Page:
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Arts & Music

Top 10 greatest pop culture witches

Published:   |   Updated: March 13, 2013 at 08:48 AM

"Double, double toil and trouble, fire burn and cauldron bubble."

Witches have long played a prominent role in pop culture.

And quite a few memorable women have wielded a wand and a broomstick.

In honor of "Wicked" flying into Tampa, we've put together a list of our favorite pop culture witches.

So, grab your broomstick and check out our list of sorceresses.

Did your favorite magic-maker make the cut?

Samantha Stephens and Endora

(Elizabeth Montgomery and Agnes Moorehead)


What's cooler than a mother/daughter magic duo? Samantha is a friendly witch who marries a mortal and uses her nose-twitching powers for good, while her mother, Endora, bewitched viewers with her extravagant blue eye shadow, flowing frocks and fiery-red hair that were as colorful as her characters antics. And don't forget little Tabitha, Samantha's daughter.

Sabrina Spellman

(Melissa Joan Hart)

"Sabrina the Teenage Witch"

This friendly teenage witch gains magical powers on her 16 birthday and sets out to hone her skills so she can receive her witch's license — all while trying to keep her powers a secret. She also has a talking cat named Salem and a closet that transports her to another world. How awesome is that?

Evangeline Ernst, the Grand High Witch

(Angelica Huston)

"The Witches"

Underneath the designer suits, stiletto heels, wigs and red lipstick, this evil sorceress harbors a deep, dark secret — she's the leader of all the witches. Ernst hides her disdain for children — she wants to turn them all into mice — behind the veil of the Royal Society for the Prevention of Cruelty to Children. One of the films most chilling moments is when she removes her wig and mask to reveal her true face. Be very afraid!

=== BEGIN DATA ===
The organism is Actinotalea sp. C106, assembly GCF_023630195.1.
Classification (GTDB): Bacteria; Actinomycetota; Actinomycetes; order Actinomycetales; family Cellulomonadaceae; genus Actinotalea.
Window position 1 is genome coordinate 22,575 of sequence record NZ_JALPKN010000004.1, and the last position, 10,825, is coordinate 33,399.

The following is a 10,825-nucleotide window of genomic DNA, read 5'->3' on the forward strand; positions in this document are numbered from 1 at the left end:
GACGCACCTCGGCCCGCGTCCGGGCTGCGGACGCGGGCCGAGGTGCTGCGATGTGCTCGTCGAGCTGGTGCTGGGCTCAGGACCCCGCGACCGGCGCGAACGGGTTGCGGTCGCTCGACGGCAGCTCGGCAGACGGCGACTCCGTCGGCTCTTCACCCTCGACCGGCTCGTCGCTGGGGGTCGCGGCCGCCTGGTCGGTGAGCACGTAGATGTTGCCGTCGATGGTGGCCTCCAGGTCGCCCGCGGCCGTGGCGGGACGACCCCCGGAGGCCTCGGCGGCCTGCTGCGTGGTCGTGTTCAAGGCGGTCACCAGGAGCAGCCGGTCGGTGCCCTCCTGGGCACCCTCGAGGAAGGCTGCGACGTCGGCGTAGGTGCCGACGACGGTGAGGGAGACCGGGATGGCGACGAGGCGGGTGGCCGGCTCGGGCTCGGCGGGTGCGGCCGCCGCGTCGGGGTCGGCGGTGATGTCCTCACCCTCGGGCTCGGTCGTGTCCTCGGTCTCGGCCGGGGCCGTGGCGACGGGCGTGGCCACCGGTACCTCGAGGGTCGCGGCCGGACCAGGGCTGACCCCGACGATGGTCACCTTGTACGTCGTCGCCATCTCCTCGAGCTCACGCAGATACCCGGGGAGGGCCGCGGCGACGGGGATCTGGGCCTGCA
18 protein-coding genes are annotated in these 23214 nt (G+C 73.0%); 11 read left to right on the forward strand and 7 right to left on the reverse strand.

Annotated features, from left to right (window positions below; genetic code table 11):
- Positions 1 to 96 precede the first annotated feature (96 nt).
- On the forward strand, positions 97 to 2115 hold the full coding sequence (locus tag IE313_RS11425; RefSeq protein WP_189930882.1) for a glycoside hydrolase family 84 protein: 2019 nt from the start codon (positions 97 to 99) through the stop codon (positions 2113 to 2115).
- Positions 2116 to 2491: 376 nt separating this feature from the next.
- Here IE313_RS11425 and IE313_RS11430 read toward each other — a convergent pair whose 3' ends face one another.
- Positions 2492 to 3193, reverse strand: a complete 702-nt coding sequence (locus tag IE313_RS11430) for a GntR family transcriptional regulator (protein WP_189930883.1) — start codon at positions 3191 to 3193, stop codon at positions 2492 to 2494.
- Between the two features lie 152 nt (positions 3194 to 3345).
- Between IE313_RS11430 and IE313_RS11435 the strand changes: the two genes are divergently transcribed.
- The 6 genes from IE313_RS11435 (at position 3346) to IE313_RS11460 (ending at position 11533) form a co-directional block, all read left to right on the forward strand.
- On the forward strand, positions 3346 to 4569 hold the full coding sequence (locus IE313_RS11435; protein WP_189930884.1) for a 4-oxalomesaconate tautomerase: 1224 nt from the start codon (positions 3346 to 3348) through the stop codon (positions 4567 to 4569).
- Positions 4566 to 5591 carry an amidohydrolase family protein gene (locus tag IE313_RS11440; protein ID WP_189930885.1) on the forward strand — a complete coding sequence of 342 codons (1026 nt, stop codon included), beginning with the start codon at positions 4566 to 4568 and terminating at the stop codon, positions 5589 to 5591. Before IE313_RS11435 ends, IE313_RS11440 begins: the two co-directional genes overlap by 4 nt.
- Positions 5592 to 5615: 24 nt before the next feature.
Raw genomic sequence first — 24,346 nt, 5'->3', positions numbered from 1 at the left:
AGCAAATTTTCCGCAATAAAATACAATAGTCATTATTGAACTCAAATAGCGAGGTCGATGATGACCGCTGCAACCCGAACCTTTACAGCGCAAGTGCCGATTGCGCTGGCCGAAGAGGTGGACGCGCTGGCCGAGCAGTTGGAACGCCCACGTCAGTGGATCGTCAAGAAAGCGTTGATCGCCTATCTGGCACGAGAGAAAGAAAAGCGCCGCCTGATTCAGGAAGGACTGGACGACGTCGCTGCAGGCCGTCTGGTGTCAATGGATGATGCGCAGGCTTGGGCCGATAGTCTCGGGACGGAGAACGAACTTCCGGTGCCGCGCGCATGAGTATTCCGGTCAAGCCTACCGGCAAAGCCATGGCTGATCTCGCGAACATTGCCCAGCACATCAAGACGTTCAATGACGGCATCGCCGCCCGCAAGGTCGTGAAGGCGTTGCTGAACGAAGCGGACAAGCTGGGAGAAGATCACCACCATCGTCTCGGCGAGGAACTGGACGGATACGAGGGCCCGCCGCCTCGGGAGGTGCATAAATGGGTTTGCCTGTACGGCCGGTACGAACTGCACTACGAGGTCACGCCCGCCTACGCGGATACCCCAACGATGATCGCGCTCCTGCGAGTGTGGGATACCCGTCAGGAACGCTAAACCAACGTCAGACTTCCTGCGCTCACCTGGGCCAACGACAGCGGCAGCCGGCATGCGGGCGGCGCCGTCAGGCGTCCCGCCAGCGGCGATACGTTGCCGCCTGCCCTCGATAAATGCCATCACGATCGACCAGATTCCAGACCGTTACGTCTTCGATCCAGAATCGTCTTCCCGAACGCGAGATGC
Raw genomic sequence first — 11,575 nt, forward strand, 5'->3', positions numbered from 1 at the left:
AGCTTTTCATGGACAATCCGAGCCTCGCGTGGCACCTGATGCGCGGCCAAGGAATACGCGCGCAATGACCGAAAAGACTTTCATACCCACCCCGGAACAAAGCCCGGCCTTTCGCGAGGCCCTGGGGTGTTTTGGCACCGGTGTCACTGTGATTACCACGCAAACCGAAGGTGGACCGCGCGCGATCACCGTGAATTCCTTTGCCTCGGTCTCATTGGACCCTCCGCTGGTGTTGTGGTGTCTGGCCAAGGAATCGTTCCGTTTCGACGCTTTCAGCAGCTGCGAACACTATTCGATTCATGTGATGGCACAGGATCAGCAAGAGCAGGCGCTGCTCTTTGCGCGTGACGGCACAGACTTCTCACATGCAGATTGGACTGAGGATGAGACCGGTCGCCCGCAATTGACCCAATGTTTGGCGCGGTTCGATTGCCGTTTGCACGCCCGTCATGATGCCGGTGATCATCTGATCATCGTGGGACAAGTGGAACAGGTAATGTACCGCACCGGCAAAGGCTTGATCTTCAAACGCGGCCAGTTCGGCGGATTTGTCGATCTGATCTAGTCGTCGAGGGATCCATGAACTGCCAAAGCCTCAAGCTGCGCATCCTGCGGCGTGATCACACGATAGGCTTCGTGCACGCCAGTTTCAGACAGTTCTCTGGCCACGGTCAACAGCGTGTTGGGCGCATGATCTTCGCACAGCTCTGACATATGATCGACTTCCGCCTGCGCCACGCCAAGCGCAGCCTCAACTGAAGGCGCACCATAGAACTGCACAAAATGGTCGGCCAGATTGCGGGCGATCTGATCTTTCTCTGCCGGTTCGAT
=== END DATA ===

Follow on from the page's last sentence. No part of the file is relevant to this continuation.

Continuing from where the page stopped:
Hermione Granger

(Emma Watson)

"Harry Potter" series

She can cast a spell and she's got brains, to boot. A gifted student, she's totally devoted to her Hogwarts School of Witchcraft and Wizardry BFFs Harry Potter and (eventual husband) Ron Weasley, who fell under her love spell. Girlfriend always keeps a cool head, and she kicked some serious butt in the Battle of Hogwarts.

Alexandra Spofford,

Jane Smart and

Sukie Rougemont

(Cher, Susan Sarandon and Michelle Pfeiffer)

"The Witches of


Three divorcees are forced to tap into their inner witches and turn the tables on a sex crazed Satan who beds all three of them. Talk about a sexy trio with great hair.

Willow Rosenberg

(Alyson Hannigan)

"Buffy the Vampire Slayer"

She started out as a shy, nerdy, loveable witch who embraces her magical powers and fights the forces of evil. But when she falls in love with girlfriend, Tara, she really comes into her own as a witch. When her girlfriend is killed, Willow drifts to the dark side. Don't mess with a witch's heart.

Jadis, the White Witch of Narnia

(Tilda Swinton)

"The Chronicles of Narnia: The Lion, the Witch and the Wardrobe"

This dread-locked, fur draped ice queen is so cool she has a crown made of icicles. Not only does she use food to tempt humans, she has the ability to turn them into stone. The ultimate scrooge, she casts a spell holding Narnia in eternal winter with no Christmas. Bah, humbug.

Wilhelmina W.


(Billie Hayes)

"H.R. Pufnstuf"

That maniacal cackle! The zany makeup! The broomstick called Vroom-Broom. Witchiepoo brought the laughs on the Sid and Marty Krofft children's television show. She tries in vain to capture Jimmy and steal his magical talking flute named Freddie, but a friendly puppet dragon named H.R. Pufnstuf gets in the way. Really, you couldn't make this stuff up.

Glinda, the Good Witch of the North

(Billie Burke)

"The Wizard of Oz"

She's beautiful. She wears a sparkly crown. And she floats in a bubble. She gives Dorothy a pair of cool ruby red slippers and helps the young girl and her dog make it back to their Kansas home with three heel clicks. What's not to love?

The Wicked Witch of the West



"The Wizard of Oz"

She's the original mean, green wicked machine ("Wicked: The Musical's" Elphaba). Ranked number four on the American Film Institute's list of screen villains, she terrorizes residents of Munchkinland and Dorothy, "I'll get you, my pretty, and your little dog, too." And what kid didn't have nightmares about her army of evil, flying monkeys?